As such, coach Roy was willing to give Grigorenko a chance. Patrick had been watching a little Mikhail’s struggles in Buffalo, and he said at the time he was “surprised” by the forward’s problems.

Last season, Grigorenko even talked to the Denver Post about what a father figure Roy had been in their Remparts days:

"“I was there by myself, it was a new language and he was trying to support me. In my draft year, he was really trying to help me learn English, to get better as a player, to learn different aspects of the game that I didn’t know before.”"

Throughout last season coach Roy seemed to be taking a special interest in Grigorenko. True he scratched him, but Roy was always very clear about what he wanted to see. He gave Mikhail chance after chance to succeed.

Mikhail Grigorenko didn’t always get the top assignments with the Colorado Avalanche — players have to earn that in coach Roy’s system. However, Mikhail did skate with Colorado’s top forwards at times. In the last several games of the season, Grigorenko averaged a little over 16 minutes a game, which isn’t too bad.

Grigorenko finished the season with six goals and 21 assists in 74, which was “good” for 10th on the team.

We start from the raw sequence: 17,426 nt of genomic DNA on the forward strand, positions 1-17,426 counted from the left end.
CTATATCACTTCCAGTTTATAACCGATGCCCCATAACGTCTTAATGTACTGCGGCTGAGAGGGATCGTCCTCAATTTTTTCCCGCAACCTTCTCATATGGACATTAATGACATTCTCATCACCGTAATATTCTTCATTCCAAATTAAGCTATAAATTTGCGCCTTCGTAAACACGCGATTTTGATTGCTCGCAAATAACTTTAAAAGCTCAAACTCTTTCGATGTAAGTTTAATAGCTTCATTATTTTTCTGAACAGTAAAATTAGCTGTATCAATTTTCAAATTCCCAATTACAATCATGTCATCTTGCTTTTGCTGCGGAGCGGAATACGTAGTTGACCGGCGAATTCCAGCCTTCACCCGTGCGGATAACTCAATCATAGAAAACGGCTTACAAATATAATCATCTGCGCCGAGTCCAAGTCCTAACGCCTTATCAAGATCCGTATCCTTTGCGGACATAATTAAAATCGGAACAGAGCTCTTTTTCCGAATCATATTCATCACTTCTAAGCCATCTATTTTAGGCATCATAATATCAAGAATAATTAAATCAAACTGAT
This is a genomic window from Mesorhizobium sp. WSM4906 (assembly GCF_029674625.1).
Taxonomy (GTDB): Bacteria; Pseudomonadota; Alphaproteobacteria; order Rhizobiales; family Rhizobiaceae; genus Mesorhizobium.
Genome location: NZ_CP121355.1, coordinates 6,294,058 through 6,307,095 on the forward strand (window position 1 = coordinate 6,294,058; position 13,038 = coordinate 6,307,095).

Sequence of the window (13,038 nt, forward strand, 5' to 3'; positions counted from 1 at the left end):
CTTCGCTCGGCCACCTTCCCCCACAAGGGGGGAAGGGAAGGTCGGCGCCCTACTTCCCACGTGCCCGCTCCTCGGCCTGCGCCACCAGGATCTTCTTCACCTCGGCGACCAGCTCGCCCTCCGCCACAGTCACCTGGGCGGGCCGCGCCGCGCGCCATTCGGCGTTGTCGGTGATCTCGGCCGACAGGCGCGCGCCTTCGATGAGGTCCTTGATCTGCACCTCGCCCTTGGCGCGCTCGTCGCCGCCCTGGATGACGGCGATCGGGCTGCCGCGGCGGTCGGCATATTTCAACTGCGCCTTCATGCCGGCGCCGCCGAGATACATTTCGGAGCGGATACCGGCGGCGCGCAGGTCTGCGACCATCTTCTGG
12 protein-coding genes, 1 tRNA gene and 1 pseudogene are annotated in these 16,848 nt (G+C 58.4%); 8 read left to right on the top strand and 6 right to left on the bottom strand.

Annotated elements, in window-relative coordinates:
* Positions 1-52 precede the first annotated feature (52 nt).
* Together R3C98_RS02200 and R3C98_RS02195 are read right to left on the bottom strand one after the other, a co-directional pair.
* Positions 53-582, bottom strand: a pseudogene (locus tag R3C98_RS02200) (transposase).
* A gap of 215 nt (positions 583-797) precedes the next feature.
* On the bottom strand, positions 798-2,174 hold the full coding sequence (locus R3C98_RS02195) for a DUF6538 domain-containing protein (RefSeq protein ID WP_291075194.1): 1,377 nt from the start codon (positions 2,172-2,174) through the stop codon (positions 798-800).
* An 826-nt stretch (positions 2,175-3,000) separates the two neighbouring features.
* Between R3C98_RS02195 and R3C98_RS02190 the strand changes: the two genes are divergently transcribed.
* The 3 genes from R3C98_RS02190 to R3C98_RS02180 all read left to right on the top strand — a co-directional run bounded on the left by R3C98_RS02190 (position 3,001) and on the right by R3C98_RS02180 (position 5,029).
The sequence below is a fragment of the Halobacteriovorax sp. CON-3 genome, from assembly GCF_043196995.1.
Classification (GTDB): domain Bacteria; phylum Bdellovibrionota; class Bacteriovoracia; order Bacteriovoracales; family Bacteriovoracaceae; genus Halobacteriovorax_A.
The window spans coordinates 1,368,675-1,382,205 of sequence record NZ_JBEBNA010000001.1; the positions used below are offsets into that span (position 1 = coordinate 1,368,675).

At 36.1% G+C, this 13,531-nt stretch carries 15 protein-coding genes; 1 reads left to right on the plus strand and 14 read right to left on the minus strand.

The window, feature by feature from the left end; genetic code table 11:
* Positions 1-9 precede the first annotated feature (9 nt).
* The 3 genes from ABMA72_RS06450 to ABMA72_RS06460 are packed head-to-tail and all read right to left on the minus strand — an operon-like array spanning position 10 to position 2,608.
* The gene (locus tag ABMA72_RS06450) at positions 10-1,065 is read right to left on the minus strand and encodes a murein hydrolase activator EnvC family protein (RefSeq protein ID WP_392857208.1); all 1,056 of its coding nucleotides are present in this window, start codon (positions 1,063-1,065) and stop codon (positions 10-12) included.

Mikhail Grigorenko’s Ungrateful Response

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No numbers or terms have leaked for the qualifying offer Colorado made to Grigorenko. He made $675,000 last season, and I doubt the Avalanche offered him any less than that. They may have even tried to be generous and offer him the $925,000 he was promised by the Buffalo Sabres.

Mikhail Grigorenko’s six-goal season with the Colorado Avalanche was technically a career high. However, last year also marked the first time he played a full NHL season.

Grigorenko’s 27 overall points weren’t bad. I don’t know if they were enough for Colorado to make a qualifying offer, especially since the same problems — being an underachiever and lacking an adequate work ethic — that had plagued Mikhail in Buffalo were still in evidence.

However, coach Roy seems committed to continuing to help Grigorenko succeed. He has a long history with this player and obviously believes in him.

In the grander scheme of things, Colorado gave up a really good player in O’Reilly and a solid player in McGinn. Zadorov and two prospects aren’t sufficient return. The Avalanche have to keep Grigorenko in order to win the trade — or at least break even.

In other words, possibly the only reason Grigorenko was even qualified was for adequate return from the trade and because of Roy’s history with him.

And Mikhail Grigorenko, rather than be grateful that an NHL team is still offering him a chance, is taking the Colorado Avalanche to salary arbitration.

Next: Avs with Least Stanley Cup Attitude

It wouldn’t surprise me if he threatened to just go play in the KHL since that’s the tactic he took with the Buffalo Sabres. Unfortunately, the Colorado Avalanche have to play his game because of what they gave up.